Bbnum library

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Credits and License details

Author(s)

The source code available in this page is copyright of the following author(s):


Maintainer(s)

The software provided in this page is maintained by:


Disclaimer

No warranty of any kind is implied for the uses of the source code provided in this page. It is provided 'as is'. Use at your own risk. See license for details.

License

This software is licensed under BSD License.


Other licenses

Please contact with the maintainer(s) for other license(s).

About the library

This library was written for providing a nice alternative to commercial and only-free software for big-numbers computing.

Known problems

  • The current version of the library is not optimized for really big numbers. For numbers with hundreds of decimal digits, the library works fine. For thousands of digits, the adaptation times for computing shared constants can be more than seconds...Currently, the library dont provide fft multiplication. The cut for the fft usage seems to be around the 400 digits in my personal tests.
  • It's possible that some operations uses inefficient extra precission in intermediate operations. The library is not fine tunned in that aspect. The main objective was to guarantee final precission.

Download

follow this link for downloading the library


Reference

The bbnum library is a C++ library with some critical subroutines written in assembler. All the classes provided by the library are in the bigmath namespace.

Data types

bigint

This type represents a integer value with variable length. This type is used in assembler subroutines. The compatible declaration in C/C++ is

struct bigint
{
   unsigned long m_len;        //Actual size in bytes
   unsigned long* m_data;      //binary data storing the integer in bigendian format
   unsigned long m_size;       //Total m_data reserved bytes
};

provided that sizeof(unsigned long) is four bytes.

The m_size field represents the total amount of memory reserved for storing the number (the buffer pointed by the m_data field), but the real used length is m_len. The m_size field is required for reducing reallocations.

This type is for use only with assembler routines. For common big integers usage, please see the bmint type.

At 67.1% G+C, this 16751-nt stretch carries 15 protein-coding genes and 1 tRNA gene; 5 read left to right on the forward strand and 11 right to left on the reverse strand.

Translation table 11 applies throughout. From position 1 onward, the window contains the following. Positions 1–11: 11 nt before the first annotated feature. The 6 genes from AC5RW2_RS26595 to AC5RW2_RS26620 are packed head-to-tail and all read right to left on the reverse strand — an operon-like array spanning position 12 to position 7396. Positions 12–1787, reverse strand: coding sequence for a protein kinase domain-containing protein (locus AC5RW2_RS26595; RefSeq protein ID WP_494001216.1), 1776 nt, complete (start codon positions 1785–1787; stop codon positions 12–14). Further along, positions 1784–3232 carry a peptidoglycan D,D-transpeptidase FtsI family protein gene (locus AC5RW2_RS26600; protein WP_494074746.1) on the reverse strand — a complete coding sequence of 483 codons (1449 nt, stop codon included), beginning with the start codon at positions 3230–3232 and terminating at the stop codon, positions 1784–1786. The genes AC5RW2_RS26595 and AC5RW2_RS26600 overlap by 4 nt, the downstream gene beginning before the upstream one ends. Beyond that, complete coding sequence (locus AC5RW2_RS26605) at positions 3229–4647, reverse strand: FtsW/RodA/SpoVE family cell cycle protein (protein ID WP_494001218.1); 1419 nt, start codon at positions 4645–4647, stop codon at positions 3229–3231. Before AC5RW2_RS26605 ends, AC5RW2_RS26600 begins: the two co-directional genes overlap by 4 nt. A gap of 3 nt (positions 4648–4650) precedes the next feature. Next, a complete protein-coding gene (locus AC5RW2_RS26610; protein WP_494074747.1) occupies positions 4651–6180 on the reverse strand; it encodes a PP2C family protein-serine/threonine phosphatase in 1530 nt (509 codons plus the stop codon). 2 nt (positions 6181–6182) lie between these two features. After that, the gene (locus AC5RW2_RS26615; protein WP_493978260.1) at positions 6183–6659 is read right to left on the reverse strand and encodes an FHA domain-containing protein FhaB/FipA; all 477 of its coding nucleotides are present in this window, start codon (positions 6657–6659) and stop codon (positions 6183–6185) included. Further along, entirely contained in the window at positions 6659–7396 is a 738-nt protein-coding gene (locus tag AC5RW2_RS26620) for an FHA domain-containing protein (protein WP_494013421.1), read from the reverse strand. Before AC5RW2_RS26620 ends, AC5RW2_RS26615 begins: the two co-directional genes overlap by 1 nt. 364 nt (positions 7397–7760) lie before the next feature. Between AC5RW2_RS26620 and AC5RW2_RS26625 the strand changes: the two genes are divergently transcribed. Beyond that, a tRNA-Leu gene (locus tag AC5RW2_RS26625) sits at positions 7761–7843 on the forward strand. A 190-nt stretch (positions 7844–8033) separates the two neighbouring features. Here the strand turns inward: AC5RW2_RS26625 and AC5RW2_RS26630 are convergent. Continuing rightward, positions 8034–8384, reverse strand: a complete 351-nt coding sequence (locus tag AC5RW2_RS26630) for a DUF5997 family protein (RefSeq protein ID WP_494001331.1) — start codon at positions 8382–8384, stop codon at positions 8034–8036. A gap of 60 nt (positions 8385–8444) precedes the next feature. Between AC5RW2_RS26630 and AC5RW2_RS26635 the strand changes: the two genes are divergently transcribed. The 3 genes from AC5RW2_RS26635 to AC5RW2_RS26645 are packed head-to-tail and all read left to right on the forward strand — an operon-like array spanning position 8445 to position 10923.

bmint

This type represents a C++ encapsulation of the type bigint.


Construction
Conversions
Assignment
Aritmetical operations
Logical operations
Comparison
Range and magnitude
Low level




bmint construction

bmint Constructs a bmint object in various ways.



bmint conversions

operator char, int, etc Conversions to native numeric types.
operator char* Conversion to decimal representation.
hex Conversion to hexadecimal representation.



bmint assignment

operator = Assigns a new value to a bmint.



bmint aritmetical operations

operator + Addition of big numbers.
operator += Self addition of big numbers.
operator - Subtraction of big numbers and sign operator.
operator -= Self subtraction of big numbers.
operator * Multiplication of big numbers.
operator *= Self multiplication of big numbers.
operator / Division of big numbers.
operator /= Self division of big numbers.
divide Division of big numbers.
operator % Remainder of big numbers.
operator %= Self remainder of big numbers.
operator ++ Self increment of bmint big integer.
operator -- Self decrement of bmint big integer.



bmint logical operations

operator >> signed logical big number bit-shift right.
operator >>= signed logical big number self bit-shift left.
operator << signed logical big number bit-shift left.
operator <<= signed logical big number self bit-shift left.



bmint comparison

operators ==, !=, <, etc Comparison of big numbers.
compare Comparison of big numbers.fast



bmint range and magnitude

domain Check for negative, zero or positive big integer.fast
order Exponential order of big number.



bmint low level

highbitset Get the index for the highest bit with value 1.
highbitreset Get the index for the highest bit with value 0.